It’s a sign of how high the average standard of Malayalam cinema is these days that it’s no longer easy to get noticed with just an interesting premise. If the execution as a whole falters somewhere, there is a probability the film will pass unnoticed. Wolf is not a bad movie per se, but an intriguing first half is slightly let down towards the end with a bit of a cop-out of an ending.

Sanjay (Arjun Asokan) makes an unexpected trip to visit his fiancé on her birthday night. It’s late by the time he reaches and Asha (Samyuktha Menon) doesn’t seem particularly pleased to have him show up at her doorstep. Considering her family is not around, it is the first sign that all is not well in their world that they can’t even make use of the opportunity for a clandestine tryst. Arjun decides to leave, but the sudden declaration of the first nationwide lockdown, owing to the COVID-19 situation, by the Prime Minister and the presence of cops just outside the gate means that he is stuck. Asha gets increasingly perturbed, much to Sanjay’s displeasure. After all, they are supposed to be married in a few weeks, so such antagonism is a problem. Slowly, though, facets of Sanjay’s personality comes out which apparently Asha has deep umbrage to, including his manner of speech when angry and the way he treats his close friend, a girl. There is, for sure, a casual misogyny about certain aspects of Sanjay’s behavior, but he is presented as someone who does care for her. They manage to spend the night under the same roof eventually, though of course in different rooms. But the next day, there are some shocking surprises in store for Sanjay. And through a mentally tortuous process of discovery, for Asha too. Will their impending betrothal even survive the lockdown, let alone the time to the wedding date?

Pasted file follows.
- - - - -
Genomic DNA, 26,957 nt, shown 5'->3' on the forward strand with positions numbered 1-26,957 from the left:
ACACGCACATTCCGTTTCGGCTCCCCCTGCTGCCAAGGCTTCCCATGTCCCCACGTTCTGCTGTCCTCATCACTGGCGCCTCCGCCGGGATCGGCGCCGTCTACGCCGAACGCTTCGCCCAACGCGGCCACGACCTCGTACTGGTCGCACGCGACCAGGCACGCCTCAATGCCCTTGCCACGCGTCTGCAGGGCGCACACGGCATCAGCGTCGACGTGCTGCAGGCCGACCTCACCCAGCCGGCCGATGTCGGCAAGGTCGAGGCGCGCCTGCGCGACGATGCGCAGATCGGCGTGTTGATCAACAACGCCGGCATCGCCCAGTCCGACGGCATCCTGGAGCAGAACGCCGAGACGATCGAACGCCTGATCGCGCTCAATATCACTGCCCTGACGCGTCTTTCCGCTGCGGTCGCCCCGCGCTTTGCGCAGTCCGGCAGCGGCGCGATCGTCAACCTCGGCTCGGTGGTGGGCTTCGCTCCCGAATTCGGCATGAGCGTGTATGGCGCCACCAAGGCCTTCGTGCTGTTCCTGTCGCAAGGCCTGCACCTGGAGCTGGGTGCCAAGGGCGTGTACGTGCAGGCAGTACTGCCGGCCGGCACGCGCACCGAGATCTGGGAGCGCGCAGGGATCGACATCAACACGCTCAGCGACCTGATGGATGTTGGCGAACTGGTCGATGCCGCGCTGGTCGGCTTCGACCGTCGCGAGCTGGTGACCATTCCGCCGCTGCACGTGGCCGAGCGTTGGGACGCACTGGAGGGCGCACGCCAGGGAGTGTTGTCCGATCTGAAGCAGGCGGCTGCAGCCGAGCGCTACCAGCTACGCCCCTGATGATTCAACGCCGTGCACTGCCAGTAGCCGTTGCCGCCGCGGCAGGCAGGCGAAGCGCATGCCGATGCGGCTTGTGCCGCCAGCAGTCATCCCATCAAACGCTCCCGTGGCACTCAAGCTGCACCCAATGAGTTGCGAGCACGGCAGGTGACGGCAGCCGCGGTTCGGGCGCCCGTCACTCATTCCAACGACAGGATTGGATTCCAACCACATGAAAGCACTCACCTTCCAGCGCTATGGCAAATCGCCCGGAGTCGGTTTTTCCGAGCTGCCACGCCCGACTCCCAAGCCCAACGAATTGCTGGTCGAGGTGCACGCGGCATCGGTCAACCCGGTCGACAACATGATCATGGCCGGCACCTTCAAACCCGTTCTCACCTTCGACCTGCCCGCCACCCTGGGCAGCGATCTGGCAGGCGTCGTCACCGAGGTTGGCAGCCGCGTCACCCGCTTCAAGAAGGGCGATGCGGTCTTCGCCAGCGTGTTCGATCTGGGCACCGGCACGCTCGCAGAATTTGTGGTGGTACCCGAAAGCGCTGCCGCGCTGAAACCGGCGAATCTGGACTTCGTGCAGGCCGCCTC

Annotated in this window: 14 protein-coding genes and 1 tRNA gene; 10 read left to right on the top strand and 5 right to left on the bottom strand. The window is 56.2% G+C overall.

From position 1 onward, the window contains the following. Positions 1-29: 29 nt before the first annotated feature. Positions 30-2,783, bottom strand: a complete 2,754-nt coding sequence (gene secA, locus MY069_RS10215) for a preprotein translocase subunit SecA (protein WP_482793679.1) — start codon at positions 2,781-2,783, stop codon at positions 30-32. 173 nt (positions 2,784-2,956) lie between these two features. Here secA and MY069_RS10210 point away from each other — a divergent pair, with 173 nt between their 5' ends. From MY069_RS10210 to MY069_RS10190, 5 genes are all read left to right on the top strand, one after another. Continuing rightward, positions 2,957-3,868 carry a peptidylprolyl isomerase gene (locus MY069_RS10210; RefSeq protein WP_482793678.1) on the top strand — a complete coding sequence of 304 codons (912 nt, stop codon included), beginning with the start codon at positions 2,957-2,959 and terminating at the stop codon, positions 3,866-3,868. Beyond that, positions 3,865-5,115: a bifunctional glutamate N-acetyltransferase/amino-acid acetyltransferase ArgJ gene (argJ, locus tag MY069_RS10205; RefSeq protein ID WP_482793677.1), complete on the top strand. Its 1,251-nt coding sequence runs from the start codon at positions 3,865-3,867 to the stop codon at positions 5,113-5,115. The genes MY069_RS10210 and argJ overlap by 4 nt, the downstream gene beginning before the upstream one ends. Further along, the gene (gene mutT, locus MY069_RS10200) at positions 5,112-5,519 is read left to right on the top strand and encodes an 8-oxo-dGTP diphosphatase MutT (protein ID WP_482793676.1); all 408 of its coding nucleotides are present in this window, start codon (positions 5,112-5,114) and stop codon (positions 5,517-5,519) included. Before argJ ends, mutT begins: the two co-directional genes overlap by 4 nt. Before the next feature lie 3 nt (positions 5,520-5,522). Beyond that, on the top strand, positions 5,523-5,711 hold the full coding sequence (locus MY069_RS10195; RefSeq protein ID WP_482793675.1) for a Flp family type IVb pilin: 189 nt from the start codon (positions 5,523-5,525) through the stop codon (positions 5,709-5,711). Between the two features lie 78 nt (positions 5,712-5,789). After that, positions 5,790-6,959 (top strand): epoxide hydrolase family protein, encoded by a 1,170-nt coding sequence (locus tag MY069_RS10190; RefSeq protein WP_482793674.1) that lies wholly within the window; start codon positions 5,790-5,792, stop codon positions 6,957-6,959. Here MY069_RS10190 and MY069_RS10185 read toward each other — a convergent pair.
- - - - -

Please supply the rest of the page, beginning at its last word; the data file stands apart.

While I wouldn’t want to give out spoilers, I was pleasantly surprised at the gravitas of Irshad’s screen presence in the film. For long an oft-ignored supporting character, here he does get a chance to shine on screen and is probably the best performance of the lot.  Shows how different an actor’s trajectory could have been with the right kind of role and script. The story revolves mostly within the house and the two cops posted outside (Shine Tom Chacko and Jaffer Idukki). As befits a story which has the lockdown as a major plot pivot, the sense of claustrophobic hopelessness of being stuck in the wrong place at the wrong time hits home. As does the sense of never really knowing a person. None of the three main characters are blameless in the way they treat the others, but the cloying sense of tension as Sanjay realizes his planned life slipping away from him as well as Asha’s sudden realization of her circumstance is impressively portrayed.

The movie perhaps lost its way a bit towards the end. Asha, despite being particular about exposing the inherent patriarchal attitude of Sanjay, still ends up having to be drawn out of a hole by one of the men. Sanjay’s casual misogyny includes him suggesting that he cannot marry a woman who wears shorts, but he does get to redeem himself a bit. To say anymore would be a big spoiler, but suffice to say the film does a good enough job of gripping its audience in limited settings for long enough for this one to be worth a watch.